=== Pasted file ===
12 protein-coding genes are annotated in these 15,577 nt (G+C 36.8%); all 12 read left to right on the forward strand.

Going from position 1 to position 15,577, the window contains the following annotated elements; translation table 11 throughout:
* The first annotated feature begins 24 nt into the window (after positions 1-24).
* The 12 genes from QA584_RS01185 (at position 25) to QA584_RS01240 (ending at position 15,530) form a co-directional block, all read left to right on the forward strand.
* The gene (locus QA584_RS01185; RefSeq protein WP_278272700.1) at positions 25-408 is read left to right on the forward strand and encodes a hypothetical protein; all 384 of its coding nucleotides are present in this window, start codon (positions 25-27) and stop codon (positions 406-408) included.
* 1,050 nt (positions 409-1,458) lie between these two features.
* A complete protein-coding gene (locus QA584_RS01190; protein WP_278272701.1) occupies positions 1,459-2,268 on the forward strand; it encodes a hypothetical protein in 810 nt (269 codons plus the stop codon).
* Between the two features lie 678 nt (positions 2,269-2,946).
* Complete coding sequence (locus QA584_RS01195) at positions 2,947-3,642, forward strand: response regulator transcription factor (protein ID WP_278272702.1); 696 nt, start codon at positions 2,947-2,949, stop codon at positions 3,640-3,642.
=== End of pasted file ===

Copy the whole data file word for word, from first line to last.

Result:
12 protein-coding genes are annotated in these 15,577 nt (G+C 36.8%); all 12 read left to right on the forward strand.

Going from position 1 to position 15,577, the window contains the following annotated elements; translation table 11 throughout:
* The first annotated feature begins 24 nt into the window (after positions 1-24).
* The 12 genes from QA584_RS01185 (at position 25) to QA584_RS01240 (ending at position 15,530) form a co-directional block, all read left to right on the forward strand.
* The gene (locus QA584_RS01185; RefSeq protein WP_278272700.1) at positions 25-408 is read left to right on the forward strand and encodes a hypothetical protein; all 384 of its coding nucleotides are present in this window, start codon (positions 25-27) and stop codon (positions 406-408) included.
* 1,050 nt (positions 409-1,458) lie between these two features.
* A complete protein-coding gene (locus QA584_RS01190; protein WP_278272701.1) occupies positions 1,459-2,268 on the forward strand; it encodes a hypothetical protein in 810 nt (269 codons plus the stop codon).
* Between the two features lie 678 nt (positions 2,269-2,946).
* Complete coding sequence (locus QA584_RS01195) at positions 2,947-3,642, forward strand: response regulator transcription factor (protein ID WP_278272702.1); 696 nt, start codon at positions 2,947-2,949, stop codon at positions 3,640-3,642.